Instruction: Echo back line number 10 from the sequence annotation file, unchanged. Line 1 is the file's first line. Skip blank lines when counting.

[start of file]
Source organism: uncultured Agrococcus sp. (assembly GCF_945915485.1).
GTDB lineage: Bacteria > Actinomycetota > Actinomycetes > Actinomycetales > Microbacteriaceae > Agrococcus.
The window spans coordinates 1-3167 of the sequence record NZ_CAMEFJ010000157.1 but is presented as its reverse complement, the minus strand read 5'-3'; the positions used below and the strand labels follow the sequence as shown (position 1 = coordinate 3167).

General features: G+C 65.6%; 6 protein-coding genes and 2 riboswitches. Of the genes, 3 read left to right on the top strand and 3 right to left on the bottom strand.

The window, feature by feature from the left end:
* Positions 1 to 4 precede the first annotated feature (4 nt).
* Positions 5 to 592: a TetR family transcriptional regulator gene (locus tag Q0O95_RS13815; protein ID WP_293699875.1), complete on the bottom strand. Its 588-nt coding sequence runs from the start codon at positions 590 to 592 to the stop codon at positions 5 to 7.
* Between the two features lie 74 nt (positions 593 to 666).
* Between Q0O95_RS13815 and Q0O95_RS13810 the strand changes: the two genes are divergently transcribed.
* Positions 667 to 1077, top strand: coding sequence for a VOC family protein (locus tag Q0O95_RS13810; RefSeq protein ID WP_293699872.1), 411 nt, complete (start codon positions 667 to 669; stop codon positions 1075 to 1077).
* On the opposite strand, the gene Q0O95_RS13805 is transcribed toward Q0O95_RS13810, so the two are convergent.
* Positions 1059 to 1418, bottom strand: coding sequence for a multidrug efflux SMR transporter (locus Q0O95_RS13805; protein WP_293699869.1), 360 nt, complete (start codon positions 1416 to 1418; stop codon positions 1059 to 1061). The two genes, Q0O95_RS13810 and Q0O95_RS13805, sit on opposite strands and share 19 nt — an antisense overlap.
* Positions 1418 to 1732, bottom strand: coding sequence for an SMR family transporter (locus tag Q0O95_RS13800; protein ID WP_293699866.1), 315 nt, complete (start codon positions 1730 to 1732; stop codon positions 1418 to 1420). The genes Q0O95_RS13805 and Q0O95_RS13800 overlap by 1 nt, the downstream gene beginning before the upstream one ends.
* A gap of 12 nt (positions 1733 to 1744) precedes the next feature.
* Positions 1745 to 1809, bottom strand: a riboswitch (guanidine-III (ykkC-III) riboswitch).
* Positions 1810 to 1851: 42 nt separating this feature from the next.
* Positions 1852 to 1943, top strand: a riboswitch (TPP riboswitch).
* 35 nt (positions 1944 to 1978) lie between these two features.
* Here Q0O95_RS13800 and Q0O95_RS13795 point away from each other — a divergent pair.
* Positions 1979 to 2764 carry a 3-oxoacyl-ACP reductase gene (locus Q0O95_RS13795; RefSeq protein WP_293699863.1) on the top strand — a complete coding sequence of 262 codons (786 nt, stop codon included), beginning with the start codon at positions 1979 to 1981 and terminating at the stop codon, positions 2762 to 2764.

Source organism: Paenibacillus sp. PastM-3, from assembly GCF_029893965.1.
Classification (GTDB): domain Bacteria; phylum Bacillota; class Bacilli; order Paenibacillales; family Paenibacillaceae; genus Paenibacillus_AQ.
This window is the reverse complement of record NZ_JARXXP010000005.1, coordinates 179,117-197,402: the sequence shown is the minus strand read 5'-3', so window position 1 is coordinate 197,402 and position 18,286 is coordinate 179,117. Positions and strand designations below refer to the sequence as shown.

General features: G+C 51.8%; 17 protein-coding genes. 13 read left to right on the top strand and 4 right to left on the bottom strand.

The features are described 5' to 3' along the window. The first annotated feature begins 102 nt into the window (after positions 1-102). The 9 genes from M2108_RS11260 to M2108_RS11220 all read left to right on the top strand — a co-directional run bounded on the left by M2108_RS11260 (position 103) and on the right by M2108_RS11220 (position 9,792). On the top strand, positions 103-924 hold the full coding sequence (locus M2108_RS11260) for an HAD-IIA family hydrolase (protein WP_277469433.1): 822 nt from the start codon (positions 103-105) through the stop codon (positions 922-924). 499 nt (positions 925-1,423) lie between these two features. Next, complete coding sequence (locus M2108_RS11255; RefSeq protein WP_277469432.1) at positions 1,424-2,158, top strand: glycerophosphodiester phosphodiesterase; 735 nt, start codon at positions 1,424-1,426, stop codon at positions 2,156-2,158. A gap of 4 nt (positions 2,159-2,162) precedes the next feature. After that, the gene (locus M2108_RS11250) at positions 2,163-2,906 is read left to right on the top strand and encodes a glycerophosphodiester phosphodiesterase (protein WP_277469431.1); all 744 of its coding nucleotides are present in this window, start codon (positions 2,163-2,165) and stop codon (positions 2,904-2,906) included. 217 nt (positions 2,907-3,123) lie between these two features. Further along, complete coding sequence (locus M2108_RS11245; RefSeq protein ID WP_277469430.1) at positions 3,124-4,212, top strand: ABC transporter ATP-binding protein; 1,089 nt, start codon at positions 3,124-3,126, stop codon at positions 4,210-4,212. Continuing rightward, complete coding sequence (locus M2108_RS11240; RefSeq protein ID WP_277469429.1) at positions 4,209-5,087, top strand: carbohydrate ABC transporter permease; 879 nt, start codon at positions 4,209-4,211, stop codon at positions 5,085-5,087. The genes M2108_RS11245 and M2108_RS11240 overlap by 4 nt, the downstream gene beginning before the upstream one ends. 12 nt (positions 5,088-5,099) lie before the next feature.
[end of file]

* Positions 667 to 1077, top strand: coding sequence for a VOC family protein (locus tag Q0O95_RS13810; RefSeq protein ID WP_293699872.1), 411 nt, complete (start codon positions 667 to 669; stop codon positions 1075 to 1077).